A decision theorist was struggling whether to accept an offer from a rival university or to stay. His colleague took him aside and said, “Just maximize your expected utility – you always write about doing this.” Exasperated, the decision theorist responded, “Come on, this is serious.”
The joke works because, unlike the hard sciences, the social sciences have served up too little nourishment to satisfy a critical mind. Years ago, a researcher proved – using commonly-accepted practices – that eating chocolate makes you lose weight. The social and pop scientists can prove anything if they are only ever required to produce a theory, rather than actual results.
Theirs is the legacy of the magicians, who proved not by results or common sense, but by fantastic-sounding theories. This was the fount of Twain's humor in A Connecticut Yankee in King Arthur's Court where, in but one comical example, the yankee set out to investigate what evil spell had been cast on the town's well, declared magical by the town's monks, only to find – simply by looking with his own two eyes – the water had escaped through a simple fissure:
"He did everything by incantations; he never worked his intellect. If he had stepped in there and used his eyes, instead of his disordered mind, he could have cured the well by natural means, and then turned it into a miracle in the customary way; but no, he was an old numskull, a magician who believed in his own magic; and no magician can thrive who is handicapped with a superstition like that."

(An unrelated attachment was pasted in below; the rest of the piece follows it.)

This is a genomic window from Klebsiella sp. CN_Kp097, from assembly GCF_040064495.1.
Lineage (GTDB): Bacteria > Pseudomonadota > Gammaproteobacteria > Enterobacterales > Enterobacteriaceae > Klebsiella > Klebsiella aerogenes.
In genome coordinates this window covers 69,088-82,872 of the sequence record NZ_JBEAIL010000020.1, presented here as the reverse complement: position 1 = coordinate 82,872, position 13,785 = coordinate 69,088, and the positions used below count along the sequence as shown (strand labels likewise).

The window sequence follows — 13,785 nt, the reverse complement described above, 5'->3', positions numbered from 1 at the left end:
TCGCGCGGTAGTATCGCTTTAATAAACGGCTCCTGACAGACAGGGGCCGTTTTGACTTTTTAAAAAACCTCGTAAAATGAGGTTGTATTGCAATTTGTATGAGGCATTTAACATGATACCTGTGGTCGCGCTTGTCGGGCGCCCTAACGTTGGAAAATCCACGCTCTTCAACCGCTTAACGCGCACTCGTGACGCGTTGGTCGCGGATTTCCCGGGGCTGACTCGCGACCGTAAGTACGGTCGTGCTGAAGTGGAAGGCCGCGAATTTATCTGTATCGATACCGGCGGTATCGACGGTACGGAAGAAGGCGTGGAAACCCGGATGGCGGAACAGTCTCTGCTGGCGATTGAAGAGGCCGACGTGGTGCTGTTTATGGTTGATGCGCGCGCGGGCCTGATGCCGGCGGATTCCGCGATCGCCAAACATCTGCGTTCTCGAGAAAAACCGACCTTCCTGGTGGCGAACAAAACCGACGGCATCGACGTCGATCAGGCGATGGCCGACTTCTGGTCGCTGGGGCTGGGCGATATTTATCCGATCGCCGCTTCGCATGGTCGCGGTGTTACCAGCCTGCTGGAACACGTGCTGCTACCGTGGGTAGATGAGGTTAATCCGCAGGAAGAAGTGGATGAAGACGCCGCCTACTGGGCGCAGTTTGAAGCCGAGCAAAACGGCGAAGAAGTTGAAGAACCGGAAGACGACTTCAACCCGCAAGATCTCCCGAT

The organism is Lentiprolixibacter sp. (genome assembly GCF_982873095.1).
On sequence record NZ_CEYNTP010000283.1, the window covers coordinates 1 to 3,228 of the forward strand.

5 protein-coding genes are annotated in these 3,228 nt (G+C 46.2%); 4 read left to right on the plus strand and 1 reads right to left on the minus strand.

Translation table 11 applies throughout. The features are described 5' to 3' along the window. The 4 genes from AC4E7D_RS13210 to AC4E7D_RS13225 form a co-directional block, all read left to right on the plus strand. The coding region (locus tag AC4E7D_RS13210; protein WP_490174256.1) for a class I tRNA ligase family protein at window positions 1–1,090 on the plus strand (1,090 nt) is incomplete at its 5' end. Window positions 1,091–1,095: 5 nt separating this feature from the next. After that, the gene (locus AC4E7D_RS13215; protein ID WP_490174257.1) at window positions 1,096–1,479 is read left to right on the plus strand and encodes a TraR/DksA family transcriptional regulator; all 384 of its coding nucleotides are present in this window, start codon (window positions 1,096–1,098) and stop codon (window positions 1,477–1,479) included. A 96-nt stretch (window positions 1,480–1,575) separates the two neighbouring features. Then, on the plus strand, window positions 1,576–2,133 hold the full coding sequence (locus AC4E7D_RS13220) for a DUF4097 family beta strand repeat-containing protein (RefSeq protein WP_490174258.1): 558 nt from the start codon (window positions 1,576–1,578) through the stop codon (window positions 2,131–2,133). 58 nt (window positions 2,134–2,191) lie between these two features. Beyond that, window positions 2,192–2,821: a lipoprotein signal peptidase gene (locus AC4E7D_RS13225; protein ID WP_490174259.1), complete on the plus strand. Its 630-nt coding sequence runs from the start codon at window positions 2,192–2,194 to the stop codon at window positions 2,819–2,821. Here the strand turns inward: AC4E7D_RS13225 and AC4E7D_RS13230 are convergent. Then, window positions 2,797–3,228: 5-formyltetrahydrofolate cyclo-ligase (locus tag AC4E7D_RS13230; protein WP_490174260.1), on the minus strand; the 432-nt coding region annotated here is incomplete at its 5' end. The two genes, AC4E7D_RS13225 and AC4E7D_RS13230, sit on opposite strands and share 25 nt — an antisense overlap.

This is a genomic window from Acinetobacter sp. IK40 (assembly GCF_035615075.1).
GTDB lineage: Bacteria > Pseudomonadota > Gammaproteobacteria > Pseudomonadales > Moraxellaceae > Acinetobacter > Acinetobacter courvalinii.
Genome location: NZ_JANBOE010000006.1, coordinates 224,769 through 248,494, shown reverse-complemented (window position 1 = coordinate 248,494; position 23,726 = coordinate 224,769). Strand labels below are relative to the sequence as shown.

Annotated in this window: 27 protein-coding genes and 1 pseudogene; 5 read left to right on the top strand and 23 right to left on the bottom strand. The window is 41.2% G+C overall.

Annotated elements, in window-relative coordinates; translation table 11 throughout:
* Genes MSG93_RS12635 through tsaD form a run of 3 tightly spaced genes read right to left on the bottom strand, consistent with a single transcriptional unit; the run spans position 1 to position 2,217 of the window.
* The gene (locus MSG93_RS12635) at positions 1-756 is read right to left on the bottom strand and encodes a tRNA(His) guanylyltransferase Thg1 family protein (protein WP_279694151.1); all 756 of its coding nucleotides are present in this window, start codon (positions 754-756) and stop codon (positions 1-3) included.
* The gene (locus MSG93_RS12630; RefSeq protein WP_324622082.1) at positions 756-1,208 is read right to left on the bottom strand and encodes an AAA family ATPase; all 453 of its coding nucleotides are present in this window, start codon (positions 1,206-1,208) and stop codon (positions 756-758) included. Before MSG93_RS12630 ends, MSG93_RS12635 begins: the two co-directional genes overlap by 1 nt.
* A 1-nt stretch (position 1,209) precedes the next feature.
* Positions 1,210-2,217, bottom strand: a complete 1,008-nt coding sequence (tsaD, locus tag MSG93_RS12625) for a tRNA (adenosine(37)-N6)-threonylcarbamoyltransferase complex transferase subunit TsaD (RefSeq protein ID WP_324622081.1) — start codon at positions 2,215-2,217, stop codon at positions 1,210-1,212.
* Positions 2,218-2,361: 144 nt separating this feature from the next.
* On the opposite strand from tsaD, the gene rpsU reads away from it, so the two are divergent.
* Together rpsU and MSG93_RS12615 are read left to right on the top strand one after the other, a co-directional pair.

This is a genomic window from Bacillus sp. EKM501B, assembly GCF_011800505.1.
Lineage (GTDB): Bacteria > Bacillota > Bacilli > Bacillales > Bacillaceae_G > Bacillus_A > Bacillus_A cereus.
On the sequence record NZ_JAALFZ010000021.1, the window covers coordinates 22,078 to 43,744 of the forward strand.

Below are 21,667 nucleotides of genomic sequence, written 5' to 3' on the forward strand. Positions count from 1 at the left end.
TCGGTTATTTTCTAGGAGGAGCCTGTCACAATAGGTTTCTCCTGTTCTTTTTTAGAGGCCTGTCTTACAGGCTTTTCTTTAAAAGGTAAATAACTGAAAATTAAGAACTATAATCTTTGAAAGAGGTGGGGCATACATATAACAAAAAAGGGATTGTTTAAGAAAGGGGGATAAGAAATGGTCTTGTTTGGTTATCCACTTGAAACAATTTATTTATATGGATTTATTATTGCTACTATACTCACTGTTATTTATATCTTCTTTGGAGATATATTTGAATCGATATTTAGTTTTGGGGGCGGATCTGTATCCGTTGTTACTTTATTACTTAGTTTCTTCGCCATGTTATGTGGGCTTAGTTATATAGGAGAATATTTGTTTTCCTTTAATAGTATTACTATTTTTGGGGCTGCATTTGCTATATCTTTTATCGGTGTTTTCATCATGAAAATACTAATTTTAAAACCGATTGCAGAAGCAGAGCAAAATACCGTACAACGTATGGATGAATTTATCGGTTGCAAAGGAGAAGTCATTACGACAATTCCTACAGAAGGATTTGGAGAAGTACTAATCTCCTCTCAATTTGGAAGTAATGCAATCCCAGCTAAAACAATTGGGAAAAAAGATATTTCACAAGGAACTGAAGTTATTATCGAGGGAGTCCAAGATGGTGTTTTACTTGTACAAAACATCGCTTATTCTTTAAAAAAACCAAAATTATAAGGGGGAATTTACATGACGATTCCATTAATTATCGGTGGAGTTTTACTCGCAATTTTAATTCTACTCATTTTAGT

Plus ça change. Even today, a social problem may be defined as a situation in which the real world differs from the theories of intellectuals. And how often do theories stray from the real world? Social psychologist Phillip Tetlock's famous study proved that when grouped together, experts' predictions were worse even than those of dart-throwing monkeys! https://lnkd.in/gAVkgws2.
The number of the world's social problems, then, bears a curious relationship to the number of social theories.
Fortunately, the social sciences supply the antidote to their own folly, and that is through the humility supplied by the study of history. The distinguished British historian Paul Johnson put it well:
"The study of history is a powerful antidote to contemporary arrogance. It is humbling to discover how many of our glib assumptions, which seem to us novel and plausible, have been tested before, not once but many times and in innumerable guises; and discovered to be, at great human cost, wholly false."